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Ecology of Parasites in Mudflat Ecosystems

  • David W. ThieltgesEmail author
  • Kim N. Mouritsen
  • Robert Poulin
Chapter
Part of the Aquatic Ecology Series book series (AQEC, volume 7)

Abstract

Mudflats are not only home to large numbers of bivalves, polychaetes, crustaceans, fish and birds, but also to diverse communities of parasites. In this chapter, we illustrate and explore how the resulting parasite-host interactions can affect host populations, communities and food webs in mudflat ecosystems, equalling in importance the effects resulting from other species interactions, such as predation and competition. We first give an overview of the distribution and ecology of typical parasites occurring in mudflat ecosystems. Then we illustrate the main abiotic and biotic drivers of parasite infection levels in mudflat hosts. Following this, we conceptualise and illustrate the many direct and indirect effects of parasite-host interactions on host populations, communities and food webs in mudflat ecosystems. Finally, we highlight the potential impact of ongoing global changes such as increasing temperature and species introductions on parasite-host interactions in mudflat ecosystems. With this condensed overview of the presence and ecological role of parasites in mudflat ecosystems, we hope to increase the appreciation of the manifold ecological effects of parasite-host interactions on host populations, communities and food webs of mudflat ecosystems, and to spark further research in this field.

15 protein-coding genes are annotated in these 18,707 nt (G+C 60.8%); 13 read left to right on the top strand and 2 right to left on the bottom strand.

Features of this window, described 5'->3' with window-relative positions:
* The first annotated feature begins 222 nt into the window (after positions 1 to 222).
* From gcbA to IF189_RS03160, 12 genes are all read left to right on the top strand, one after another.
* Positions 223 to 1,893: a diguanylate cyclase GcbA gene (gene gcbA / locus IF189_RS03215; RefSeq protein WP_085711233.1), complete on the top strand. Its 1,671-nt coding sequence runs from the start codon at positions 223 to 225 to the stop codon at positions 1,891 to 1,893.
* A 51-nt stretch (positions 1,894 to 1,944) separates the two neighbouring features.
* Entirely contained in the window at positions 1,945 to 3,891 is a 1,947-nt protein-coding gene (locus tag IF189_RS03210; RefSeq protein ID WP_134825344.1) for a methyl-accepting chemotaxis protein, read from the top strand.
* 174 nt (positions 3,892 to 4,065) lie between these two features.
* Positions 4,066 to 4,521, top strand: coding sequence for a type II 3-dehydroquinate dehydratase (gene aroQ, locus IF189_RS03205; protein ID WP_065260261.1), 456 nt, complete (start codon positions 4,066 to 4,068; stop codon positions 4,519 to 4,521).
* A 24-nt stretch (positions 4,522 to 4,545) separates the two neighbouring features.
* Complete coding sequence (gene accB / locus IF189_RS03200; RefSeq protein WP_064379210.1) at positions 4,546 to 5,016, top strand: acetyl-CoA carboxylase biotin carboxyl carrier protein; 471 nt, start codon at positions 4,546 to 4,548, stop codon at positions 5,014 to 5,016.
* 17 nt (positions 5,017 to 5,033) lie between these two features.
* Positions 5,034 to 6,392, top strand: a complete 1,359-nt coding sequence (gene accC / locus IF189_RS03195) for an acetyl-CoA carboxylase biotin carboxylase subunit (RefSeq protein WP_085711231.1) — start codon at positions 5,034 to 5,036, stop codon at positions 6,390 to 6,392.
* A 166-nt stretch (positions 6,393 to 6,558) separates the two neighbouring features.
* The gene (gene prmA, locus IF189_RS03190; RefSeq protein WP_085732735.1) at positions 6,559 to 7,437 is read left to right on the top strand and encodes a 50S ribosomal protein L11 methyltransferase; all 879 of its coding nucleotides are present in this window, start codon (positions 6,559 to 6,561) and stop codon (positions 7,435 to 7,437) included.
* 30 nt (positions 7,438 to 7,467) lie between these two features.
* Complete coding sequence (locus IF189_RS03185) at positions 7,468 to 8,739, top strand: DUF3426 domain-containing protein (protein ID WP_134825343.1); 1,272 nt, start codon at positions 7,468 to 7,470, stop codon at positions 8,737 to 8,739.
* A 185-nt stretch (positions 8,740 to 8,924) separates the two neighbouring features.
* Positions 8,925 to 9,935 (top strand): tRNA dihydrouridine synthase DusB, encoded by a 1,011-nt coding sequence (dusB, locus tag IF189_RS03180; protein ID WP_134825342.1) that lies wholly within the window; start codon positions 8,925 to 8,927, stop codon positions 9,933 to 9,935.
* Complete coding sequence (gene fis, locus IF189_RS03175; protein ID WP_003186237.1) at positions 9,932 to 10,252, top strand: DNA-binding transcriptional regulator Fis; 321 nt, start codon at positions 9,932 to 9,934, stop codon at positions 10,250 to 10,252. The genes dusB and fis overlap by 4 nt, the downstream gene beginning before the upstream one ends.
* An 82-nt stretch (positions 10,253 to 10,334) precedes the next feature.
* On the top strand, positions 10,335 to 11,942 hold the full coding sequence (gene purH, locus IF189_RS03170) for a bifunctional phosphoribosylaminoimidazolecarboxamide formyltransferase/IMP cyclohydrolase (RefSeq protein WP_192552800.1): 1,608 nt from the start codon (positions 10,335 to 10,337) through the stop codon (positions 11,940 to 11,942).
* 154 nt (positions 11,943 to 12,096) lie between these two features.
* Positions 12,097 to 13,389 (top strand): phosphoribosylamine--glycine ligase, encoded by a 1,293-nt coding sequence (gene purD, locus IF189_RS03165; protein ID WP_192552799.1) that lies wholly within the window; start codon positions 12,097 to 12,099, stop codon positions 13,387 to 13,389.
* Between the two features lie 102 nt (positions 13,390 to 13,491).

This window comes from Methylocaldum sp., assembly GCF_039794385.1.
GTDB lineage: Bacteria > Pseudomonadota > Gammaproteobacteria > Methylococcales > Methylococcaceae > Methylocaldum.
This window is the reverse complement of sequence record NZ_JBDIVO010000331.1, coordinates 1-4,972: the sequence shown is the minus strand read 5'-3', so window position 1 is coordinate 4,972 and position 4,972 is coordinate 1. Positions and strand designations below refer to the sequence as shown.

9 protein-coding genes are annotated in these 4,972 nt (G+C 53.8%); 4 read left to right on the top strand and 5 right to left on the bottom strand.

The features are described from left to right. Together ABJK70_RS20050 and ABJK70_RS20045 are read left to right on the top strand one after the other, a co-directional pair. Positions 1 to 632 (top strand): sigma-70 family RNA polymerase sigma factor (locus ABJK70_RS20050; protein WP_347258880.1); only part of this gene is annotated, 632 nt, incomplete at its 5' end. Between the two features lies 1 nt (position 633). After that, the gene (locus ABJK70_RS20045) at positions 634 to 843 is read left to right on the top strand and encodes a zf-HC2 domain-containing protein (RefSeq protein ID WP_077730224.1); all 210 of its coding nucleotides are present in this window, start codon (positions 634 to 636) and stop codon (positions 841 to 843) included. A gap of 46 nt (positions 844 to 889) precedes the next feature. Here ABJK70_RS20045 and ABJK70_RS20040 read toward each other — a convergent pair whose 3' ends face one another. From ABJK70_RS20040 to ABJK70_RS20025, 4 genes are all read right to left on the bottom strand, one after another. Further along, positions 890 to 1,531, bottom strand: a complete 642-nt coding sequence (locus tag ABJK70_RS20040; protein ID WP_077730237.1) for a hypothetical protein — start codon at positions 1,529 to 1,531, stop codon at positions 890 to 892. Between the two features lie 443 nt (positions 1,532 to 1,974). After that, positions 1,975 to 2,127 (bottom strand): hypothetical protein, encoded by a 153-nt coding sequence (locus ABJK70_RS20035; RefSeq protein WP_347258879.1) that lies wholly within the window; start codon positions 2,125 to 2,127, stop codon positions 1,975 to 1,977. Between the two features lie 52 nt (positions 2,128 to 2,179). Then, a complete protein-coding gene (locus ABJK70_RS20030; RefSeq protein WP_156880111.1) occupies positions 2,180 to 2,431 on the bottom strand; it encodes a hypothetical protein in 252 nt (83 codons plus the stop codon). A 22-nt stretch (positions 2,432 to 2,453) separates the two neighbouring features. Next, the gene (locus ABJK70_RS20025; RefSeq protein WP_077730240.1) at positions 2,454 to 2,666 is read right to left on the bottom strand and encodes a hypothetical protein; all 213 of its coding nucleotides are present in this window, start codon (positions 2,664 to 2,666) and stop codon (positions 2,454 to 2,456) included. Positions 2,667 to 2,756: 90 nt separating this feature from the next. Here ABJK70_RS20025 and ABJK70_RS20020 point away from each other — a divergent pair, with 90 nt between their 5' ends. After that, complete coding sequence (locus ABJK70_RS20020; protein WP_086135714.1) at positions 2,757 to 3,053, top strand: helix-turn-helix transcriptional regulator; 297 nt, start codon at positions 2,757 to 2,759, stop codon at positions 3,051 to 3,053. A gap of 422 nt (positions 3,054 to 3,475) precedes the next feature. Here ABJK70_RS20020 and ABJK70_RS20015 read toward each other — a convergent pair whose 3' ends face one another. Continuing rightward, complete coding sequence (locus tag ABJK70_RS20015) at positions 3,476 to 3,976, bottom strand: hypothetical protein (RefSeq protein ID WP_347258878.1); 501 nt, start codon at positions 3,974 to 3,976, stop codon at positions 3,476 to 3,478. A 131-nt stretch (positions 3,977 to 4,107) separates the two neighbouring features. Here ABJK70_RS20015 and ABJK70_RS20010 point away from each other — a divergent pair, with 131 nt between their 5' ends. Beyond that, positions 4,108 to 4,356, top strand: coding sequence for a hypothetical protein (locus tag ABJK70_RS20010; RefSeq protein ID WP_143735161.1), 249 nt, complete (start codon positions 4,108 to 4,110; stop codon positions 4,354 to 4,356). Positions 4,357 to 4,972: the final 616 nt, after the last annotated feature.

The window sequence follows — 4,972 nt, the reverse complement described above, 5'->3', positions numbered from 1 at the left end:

Notes

Acknowledgments

We thank Peter Beninger and an anonymous reviewer for constructive comments on our chapter. Dörte Poszig is thanked for providing the drawings.

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Copyright information

© Springer Nature Switzerland AG 2018

Authors and Affiliations

  • David W. Thieltges
    • 1
    Email author
  • Kim N. Mouritsen
    • 2
  • Robert Poulin
    • 3
  1. 1.Department of Coastal SystemsNIOZ Royal Netherlands Institute for Sea Research, and Utrecht UniversityDen BurgThe Netherlands
  2. 2.Department of Bioscience, Marine EcologyUniversity of AarhusAarhusDenmark
  3. 3.Department of ZoologyUniversity of OtagoDunedinNew Zealand

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